414731 3D Printed Membraneless Electrolyzers for Hydrogen Production

Tuesday, November 10, 2015: 9:14 AM
251C (Salt Palace Convention Center)
Daniel V. Esposito, Department of Chemical Engineering, Columbia University, New York City, NY and Glen D. O'Neil, Chemical Engineering, Columbia University, New York City, NY

Hydrogen (H2) is a promising energy carrier for a clean energy future, but the vast majority of today’s H2 is produced by CO2-producing steam methane reforming.  A truly sustainable hydrogen economy will be one in which H2 is produced using renewable energy. One means of doing this is by using renewable electricity (e.g. from solar or wind) to produce H2 from the electrolysis of water.[1,2] Unfortunately, the price of H2 produced by water electrolysis (≈$5 / kg H2) remains above the U.S. DOE target of $2-4 /kg H2. In this work, we report on a new cell design for water electrolysis with the goal of closing this price gap by i.) employing a simple, membraneless electrolyzer design and  ii.) exploring the use of 3D printers to manufacture modular electrolyzers in a scalable fashion. Additive manufacturing, aka 3D printing, is especially attractive for this application due to the ability to rapidly prototype, and potentially manufacture, low-temperature electrochemical cells based on low-cost and bio-renewable materials such as polylactic acid.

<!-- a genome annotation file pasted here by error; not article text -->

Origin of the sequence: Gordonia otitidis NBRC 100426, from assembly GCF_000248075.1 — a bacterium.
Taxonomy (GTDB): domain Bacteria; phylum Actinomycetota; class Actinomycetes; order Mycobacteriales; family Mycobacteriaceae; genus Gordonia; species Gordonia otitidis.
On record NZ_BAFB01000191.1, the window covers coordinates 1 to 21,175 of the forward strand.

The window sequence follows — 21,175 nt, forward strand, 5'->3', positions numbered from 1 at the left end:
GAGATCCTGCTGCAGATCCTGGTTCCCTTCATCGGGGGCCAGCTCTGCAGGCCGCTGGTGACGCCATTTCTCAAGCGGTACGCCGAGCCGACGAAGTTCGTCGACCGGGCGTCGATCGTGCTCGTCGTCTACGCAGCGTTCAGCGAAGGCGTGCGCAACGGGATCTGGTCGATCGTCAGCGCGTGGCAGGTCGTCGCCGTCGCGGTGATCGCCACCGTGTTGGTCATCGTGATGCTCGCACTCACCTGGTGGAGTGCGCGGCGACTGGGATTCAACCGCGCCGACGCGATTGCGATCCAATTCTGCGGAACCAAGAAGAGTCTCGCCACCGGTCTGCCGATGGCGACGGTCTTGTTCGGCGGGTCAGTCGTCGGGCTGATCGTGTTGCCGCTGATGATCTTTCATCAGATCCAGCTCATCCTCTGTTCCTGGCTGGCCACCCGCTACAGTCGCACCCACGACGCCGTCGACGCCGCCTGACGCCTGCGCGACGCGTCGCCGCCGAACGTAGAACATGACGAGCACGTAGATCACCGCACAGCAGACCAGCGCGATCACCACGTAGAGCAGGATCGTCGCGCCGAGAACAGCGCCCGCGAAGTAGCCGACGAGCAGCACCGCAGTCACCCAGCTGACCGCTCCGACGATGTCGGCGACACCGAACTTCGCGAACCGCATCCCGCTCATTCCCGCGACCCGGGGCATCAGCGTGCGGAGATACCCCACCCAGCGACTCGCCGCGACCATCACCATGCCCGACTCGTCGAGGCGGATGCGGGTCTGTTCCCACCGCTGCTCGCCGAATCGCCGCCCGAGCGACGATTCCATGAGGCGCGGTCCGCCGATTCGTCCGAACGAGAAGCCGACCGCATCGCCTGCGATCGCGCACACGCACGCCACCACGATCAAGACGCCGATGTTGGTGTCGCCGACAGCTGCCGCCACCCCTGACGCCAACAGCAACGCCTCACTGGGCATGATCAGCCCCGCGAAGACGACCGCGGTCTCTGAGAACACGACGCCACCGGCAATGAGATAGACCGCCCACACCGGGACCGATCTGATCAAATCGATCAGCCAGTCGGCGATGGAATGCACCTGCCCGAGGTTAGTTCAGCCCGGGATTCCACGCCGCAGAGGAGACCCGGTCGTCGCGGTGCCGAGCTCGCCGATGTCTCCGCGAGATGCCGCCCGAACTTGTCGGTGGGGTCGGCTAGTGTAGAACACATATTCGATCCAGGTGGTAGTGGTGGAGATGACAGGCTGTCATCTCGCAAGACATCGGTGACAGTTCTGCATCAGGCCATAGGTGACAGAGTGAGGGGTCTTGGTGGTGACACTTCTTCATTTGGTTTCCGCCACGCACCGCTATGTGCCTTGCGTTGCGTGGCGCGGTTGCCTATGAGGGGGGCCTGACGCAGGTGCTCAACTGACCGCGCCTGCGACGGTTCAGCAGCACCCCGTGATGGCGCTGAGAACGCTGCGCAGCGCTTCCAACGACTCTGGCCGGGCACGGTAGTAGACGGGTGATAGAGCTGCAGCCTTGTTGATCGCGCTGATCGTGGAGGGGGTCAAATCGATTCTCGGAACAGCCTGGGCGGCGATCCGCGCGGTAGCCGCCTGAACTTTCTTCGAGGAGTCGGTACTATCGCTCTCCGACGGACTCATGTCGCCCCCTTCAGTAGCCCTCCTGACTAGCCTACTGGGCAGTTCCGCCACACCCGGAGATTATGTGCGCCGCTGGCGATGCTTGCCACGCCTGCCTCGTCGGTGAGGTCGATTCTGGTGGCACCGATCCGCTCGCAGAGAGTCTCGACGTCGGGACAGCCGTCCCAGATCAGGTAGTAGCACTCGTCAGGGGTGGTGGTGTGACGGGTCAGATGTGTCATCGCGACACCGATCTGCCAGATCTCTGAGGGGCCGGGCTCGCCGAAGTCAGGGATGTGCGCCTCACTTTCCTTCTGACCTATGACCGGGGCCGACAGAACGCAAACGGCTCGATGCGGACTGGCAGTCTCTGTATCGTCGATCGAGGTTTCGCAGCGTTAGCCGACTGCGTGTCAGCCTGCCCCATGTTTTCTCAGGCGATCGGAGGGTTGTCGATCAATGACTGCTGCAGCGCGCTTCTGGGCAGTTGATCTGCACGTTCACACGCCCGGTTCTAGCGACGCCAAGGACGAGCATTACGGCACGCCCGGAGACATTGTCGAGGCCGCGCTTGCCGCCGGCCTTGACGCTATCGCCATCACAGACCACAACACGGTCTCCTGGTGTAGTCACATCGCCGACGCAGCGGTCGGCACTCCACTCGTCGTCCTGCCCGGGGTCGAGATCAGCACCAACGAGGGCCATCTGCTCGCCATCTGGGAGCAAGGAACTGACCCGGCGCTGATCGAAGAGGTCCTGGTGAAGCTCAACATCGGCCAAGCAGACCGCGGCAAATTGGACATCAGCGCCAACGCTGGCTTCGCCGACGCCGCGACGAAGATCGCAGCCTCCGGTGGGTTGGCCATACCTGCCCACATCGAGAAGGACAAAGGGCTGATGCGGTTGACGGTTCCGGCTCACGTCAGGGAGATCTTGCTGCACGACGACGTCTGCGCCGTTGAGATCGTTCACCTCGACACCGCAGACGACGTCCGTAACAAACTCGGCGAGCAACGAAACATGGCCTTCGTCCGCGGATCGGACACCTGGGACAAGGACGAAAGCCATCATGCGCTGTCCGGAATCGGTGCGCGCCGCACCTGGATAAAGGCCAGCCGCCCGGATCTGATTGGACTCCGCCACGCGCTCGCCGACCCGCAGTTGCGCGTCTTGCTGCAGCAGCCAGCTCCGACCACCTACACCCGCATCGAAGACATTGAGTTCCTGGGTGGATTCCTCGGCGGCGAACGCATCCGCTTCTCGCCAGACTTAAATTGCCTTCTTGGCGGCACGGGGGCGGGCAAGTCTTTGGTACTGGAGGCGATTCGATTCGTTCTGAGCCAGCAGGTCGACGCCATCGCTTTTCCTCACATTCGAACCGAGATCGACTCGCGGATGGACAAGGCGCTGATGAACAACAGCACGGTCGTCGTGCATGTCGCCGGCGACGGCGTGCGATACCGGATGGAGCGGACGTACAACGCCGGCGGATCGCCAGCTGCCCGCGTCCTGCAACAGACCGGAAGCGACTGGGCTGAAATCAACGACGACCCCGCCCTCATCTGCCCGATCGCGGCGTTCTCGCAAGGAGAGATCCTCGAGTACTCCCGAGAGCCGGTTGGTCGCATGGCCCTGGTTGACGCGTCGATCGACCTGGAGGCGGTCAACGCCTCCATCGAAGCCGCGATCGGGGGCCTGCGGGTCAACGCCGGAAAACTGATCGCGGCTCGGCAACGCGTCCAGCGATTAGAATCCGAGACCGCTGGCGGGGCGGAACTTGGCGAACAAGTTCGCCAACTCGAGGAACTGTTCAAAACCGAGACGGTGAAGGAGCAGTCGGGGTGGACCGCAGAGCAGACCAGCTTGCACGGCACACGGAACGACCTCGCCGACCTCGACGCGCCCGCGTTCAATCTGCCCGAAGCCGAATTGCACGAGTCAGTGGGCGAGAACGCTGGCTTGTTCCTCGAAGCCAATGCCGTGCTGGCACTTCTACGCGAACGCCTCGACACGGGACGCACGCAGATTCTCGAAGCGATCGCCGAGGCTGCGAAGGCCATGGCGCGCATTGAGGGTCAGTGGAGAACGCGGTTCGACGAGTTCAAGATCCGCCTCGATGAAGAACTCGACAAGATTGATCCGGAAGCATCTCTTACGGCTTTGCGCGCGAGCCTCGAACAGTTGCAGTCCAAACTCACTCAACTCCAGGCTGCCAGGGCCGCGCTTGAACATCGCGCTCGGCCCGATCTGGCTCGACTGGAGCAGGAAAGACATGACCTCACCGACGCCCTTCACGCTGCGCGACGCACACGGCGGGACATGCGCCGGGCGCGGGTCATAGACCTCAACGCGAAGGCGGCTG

The membrane is a crucial component of the conventional PEM electrolyzer, providing an ion-conducting pathway between the anode and cathode while separating the H2 and O2 product species. However, membranes can be costly, prone to failure, susceptible to cross-over issues, and limit the choice of solution pH.[3,4] In our design, a flowing electrolyte solution passes through two flow-through electrodes, which are positioned to minimize solution resistance and achieve highly efficient separation of the H2 and O2 product gases. The results compare well with a recently reported membraneless fuel cells[3] and a microfluidic electrolyzer,[4] but fundamental differences between flow-by and flow-through electrodes make this novel design more scalable and amenable to bulk manufacturing. In addition to standard electroanalytical characterization of the membraneless electrolyzer, we have employed high speed video and integrated sensors to systematically explore the influence of key operating parameters and develop a deeper understanding of the hydrodynamics in this device.

References

[1.] B. Kroposki, et al., National Renewable Energy Laboratory - Technical report (2006).

[2.] Millet, P., et al., International Journal of Hydrogen Energy 35, (2010): 5043–5052.

[3.] Braff, W. A., Bazant, M. Z., and Buie, C. R., Nature Communications 4, (2013): 2346

[4.] H. Hashemi, et al., Energy & Environmental Science (2015), DOI: 10.1039/C5EE00083A.


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